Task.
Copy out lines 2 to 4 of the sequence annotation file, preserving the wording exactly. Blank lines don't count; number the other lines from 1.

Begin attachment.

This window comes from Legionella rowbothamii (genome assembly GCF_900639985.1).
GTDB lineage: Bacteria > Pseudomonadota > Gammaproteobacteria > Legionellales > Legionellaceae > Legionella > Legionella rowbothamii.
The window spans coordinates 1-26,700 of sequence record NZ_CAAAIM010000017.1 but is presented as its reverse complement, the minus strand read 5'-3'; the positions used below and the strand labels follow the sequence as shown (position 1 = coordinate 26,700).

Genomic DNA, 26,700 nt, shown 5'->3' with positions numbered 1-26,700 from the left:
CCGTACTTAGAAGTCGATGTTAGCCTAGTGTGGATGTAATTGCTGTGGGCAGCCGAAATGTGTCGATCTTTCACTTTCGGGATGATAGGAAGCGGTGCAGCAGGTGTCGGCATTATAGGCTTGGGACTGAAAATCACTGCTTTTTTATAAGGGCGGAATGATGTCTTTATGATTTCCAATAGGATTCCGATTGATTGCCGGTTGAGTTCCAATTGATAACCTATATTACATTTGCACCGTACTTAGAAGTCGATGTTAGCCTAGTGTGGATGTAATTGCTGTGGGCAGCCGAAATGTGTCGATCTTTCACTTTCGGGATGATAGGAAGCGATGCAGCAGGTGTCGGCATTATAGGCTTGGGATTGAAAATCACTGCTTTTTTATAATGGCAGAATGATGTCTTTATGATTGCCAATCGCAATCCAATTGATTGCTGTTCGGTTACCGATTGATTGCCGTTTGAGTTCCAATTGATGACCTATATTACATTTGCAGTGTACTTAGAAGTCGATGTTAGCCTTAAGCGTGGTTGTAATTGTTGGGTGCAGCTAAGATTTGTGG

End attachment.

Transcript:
GTDB lineage: Bacteria > Pseudomonadota > Gammaproteobacteria > Legionellales > Legionellaceae > Legionella > Legionella rowbothamii.
The window spans coordinates 1-26,700 of sequence record NZ_CAAAIM010000017.1 but is presented as its reverse complement, the minus strand read 5'-3'; the positions used below and the strand labels follow the sequence as shown (position 1 = coordinate 26,700).

Genomic DNA, 26,700 nt, shown 5'->3' with positions numbered 1-26,700 from the left: